Another nice thing about The Atlantic (and the same holds true for The New Yorker) is that, as a subscriber, I have access to their archives. With their new focus on short fiction, The Atlantic has also been promoting some stories from their deep archive which lead me to read Vladimir Nabokov for the first time.
The New Yorker archive came in handy because I recently watched, thanks to the Criterion Channel, the 1968 movie The Swimmer which was based on a John Cheever short story. I was intrigued enough by the movie that I was curious to read the story and was fortunate to find it in their archive.
I’ve read a few short stories by Lauren Groff and have loved all of them. I am certainly overdue for reading one of her books. I have Fates and Furies on my Kindle so I have no excuse.
Short Stories Read in 2020
- The Swimmer, John Cheever (The New Yorker)
- Birdie, Lauren Groff (The Atlantic)
- The Aurelian, Vladimir Nabokov (The Atlantic)
The year got off to a good start books-wise as well. As I have done the past four years, I set a goal of reading 36 books for the year.
I read three in January so I am on pace to meet that goal. I don’t put a lot of stock in a reading goal since the raw number can really vary depending on what I am reading, but I do find it fun for whatever reason.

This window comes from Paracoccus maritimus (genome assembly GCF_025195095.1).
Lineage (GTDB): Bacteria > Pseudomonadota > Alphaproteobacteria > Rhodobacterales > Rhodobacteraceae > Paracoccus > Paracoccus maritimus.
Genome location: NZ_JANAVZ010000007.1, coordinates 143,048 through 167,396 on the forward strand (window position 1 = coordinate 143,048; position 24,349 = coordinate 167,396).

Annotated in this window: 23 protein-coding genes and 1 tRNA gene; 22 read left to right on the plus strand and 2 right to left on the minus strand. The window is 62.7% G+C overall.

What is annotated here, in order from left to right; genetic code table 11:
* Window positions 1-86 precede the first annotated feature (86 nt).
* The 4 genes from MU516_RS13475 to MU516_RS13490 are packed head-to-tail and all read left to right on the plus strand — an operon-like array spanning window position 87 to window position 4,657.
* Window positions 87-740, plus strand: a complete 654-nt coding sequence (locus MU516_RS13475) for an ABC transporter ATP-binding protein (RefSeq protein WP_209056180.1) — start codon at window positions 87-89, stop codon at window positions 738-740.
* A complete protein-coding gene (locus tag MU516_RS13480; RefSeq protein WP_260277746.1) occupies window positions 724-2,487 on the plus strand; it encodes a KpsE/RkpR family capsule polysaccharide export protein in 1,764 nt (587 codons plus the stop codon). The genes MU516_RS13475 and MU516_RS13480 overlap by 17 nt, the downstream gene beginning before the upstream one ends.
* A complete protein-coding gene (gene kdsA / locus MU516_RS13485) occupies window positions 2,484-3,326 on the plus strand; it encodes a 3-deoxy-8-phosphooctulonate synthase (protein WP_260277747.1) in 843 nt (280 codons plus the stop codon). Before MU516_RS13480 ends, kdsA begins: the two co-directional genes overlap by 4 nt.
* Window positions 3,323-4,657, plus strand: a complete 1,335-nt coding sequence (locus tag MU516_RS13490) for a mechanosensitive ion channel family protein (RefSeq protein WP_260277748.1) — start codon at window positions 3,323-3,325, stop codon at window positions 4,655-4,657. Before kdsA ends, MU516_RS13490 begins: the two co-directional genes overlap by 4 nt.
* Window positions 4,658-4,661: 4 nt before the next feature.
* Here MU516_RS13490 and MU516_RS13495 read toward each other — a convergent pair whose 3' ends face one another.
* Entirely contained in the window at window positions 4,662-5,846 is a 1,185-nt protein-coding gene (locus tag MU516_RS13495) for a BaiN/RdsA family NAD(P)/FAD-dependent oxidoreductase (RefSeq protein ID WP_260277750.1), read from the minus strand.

I finally read Erica Jong’s Fear of Flying which had been on my to read list for seemingly forever. And it was all I hoped it would be and definitely worth the wait. The only other Jong book I ever read was The Devil at Large: Erica Jong on Henry Miller which I can’t even estimate how long ago that was. I have a vague recollection of liking it but can’t recall any specifics. At the time (whenever it was), I certainly was reading it more out of my interest in Henry Miller.
The second book I finished was Rich Karlgaard’s Late Bloomers: The Power of Patience in a World Obsessed with Early Achievement which I hope to write a post about in the near future.
Finally, I read David Lebovitz’s L’Appart: The Delights and Disasters of Making My Paris Home. I have been following Lebovitz’s blog for awhile and had read his My Paris Kitchen so I was interested in his tale of finding an apartment in Paris. It’s an enjoyable story interspersed with recipes. Not a life changing book but it was a pleasant diversion from the real world.
Books Read in 2020
- Fear of Flying, Erica Jong (Kindle Book)
- Late Bloomers: The Power of Patience in a World Obsessed with Early Achievement, Rich Karlgaard
- L’Appart: The Delights and Disasters of Making My Paris Home, David Lebovitz (Kindle Book)